That night we had a great sing song until we got underway for France and then everyone tried without much success to get some sleep. The sea was choppy and many were sea-sick. At first light we approached Sword Beach, and we began to see the debris of war everywhere. There was isolated shelling, but no small arms fire, but we were very anxious to get off the Landing Craft and off the beach where we felt very exposed and vulnerable. We were particularly concerned about air attack - but little was seen of the German Air Force - The Royal Air Force ruled supreme. There was quite a heavy swell and in dropping the gangways one was lost overboard and the other tilted at an alarming angle. We also discovered that the gangway did not reach bottom and in jumping off we were in about 5 feet of water one minute and out of our depth the next. It might have been alright for sailors, but we didn’t think much of it as we struggled ashore like drowned rats.


The Beach Master (a Naval Officer) was superb (true to tradition) - cool, calm, and collected, we were rapidly directed off the beach to the sand dunes, and heavily damaged bungalows and beach huts where we could find some shelter while we regrouped. The dry sand clung to our wet clothes and made movement very difficult and very uncomfortable - but we soon had other problems to occupy our minds. Our orders were to avoid combat if possible and make for the village of Ranville as quickly as possible where we were to relieve the 12th Battalion, the Parachute Regiment. After a few detours and minor skirmishes, we finally crossed Pegasus Bridge at about 4 p.m. and arrived in Ranville at 4.30 to be warmly greeted by an exhausted and sadly depleted Parachute Battalion - who were so glad to see us.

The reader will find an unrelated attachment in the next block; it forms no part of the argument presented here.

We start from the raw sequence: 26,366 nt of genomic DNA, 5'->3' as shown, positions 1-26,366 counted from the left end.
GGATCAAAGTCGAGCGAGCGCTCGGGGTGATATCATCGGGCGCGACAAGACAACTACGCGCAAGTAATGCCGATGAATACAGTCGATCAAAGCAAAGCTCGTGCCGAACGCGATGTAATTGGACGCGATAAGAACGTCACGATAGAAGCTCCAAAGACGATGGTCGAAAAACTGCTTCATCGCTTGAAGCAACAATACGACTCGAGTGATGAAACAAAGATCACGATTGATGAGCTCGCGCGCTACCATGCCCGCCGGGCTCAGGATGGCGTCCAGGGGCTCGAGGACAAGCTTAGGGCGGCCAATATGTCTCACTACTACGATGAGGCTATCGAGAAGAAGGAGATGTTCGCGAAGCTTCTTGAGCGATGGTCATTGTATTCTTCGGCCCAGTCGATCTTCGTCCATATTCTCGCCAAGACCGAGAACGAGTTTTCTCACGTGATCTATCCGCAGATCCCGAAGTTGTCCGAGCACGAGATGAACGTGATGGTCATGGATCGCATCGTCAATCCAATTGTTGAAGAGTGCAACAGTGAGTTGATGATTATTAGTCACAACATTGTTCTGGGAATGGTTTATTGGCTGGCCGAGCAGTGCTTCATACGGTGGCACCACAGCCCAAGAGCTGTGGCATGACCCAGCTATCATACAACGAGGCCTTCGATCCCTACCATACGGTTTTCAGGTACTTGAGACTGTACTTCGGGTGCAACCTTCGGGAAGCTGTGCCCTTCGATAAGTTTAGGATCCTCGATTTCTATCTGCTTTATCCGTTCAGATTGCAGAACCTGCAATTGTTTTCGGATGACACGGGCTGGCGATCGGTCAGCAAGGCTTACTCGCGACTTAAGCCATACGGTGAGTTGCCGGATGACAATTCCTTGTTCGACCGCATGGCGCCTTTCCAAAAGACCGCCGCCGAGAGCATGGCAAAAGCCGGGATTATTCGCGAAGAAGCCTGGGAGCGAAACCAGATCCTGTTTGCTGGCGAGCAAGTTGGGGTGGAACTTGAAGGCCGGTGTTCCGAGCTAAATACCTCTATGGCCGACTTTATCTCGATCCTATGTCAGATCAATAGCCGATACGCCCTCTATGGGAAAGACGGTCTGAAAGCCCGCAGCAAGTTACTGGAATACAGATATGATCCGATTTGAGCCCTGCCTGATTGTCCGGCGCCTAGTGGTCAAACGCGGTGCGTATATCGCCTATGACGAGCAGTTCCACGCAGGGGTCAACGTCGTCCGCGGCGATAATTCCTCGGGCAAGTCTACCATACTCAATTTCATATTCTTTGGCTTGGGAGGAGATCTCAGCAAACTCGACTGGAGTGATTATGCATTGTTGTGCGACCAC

I wasn’t to know at that time but our real war was about to begin. It is important to remember this is a mere fragment of the many experiences lived through, minute by minute, by those troops who landed on “D” Day. Nearly 160,000 men landed and nearly 11,000 became casualties, killed, missing and wounded, many of the latter bear the scars to this day. By far the heaviest casualties were suffered by the Americans on Omaha Beach, and by the American and British Airborne Forces. It is for them that we commemorate the 60th Anniversary of the Normandy landings, and to the disabled and those families who were bereaved. Time has softened the edges of fear and horror which affected the events of that day, and we are grateful for nature which blanks out the worst memories. “D” Day itself was but the beginning of a long slog across Europe, with many battles still to come before total Victory in Europe was achieved in May 1945 - that anniversary will rightly couple celebration with commemoration.


I conclude with the words by Laurence Binyon which aptly reflect the nostalgic thoughts of most veterans:


“They went with songs to the battle

They were young, straight of limb, true of eye, steady and aglow

They were staunch to the end against odds uncounted

They fell with their faces to the foe

They mingle not with their laughing comrades again

They sit no more at familiar tables of Home

They have no lot in our labour of the day-time

They sleep beyond England’s foam.”